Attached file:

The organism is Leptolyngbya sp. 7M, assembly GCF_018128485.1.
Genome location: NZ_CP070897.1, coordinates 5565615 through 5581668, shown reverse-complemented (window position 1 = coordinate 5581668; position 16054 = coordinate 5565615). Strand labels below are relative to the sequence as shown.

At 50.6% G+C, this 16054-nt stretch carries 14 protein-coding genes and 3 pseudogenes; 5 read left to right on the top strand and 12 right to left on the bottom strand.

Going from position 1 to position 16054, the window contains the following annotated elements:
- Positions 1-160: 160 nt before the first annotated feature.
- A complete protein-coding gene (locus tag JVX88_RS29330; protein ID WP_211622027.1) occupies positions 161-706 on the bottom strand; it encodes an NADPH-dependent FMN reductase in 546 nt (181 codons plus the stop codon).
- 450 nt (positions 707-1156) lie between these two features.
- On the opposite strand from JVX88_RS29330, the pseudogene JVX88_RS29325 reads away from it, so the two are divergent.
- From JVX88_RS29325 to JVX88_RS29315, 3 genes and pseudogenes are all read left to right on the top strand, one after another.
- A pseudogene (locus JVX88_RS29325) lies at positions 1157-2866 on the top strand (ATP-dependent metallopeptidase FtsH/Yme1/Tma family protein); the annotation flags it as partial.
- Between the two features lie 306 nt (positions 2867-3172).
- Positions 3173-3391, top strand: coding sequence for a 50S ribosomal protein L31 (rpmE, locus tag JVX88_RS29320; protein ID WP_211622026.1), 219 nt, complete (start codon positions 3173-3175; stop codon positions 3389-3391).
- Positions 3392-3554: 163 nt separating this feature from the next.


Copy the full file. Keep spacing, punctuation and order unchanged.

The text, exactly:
The organism is Leptolyngbya sp. 7M, assembly GCF_018128485.1.
Genome location: NZ_CP070897.1, coordinates 5565615 through 5581668, shown reverse-complemented (window position 1 = coordinate 5581668; position 16054 = coordinate 5565615). Strand labels below are relative to the sequence as shown.

At 50.6% G+C, this 16054-nt stretch carries 14 protein-coding genes and 3 pseudogenes; 5 read left to right on the top strand and 12 right to left on the bottom strand.

Going from position 1 to position 16054, the window contains the following annotated elements:
- Positions 1-160: 160 nt before the first annotated feature.
- A complete protein-coding gene (locus tag JVX88_RS29330; protein ID WP_211622027.1) occupies positions 161-706 on the bottom strand; it encodes an NADPH-dependent FMN reductase in 546 nt (181 codons plus the stop codon).
- 450 nt (positions 707-1156) lie between these two features.
- On the opposite strand from JVX88_RS29330, the pseudogene JVX88_RS29325 reads away from it, so the two are divergent.
- From JVX88_RS29325 to JVX88_RS29315, 3 genes and pseudogenes are all read left to right on the top strand, one after another.
- A pseudogene (locus JVX88_RS29325) lies at positions 1157-2866 on the top strand (ATP-dependent metallopeptidase FtsH/Yme1/Tma family protein); the annotation flags it as partial.
- Between the two features lie 306 nt (positions 2867-3172).
- Positions 3173-3391, top strand: coding sequence for a 50S ribosomal protein L31 (rpmE, locus tag JVX88_RS29320; protein ID WP_211622026.1), 219 nt, complete (start codon positions 3173-3175; stop codon positions 3389-3391).
- Positions 3392-3554: 163 nt separating this feature from the next.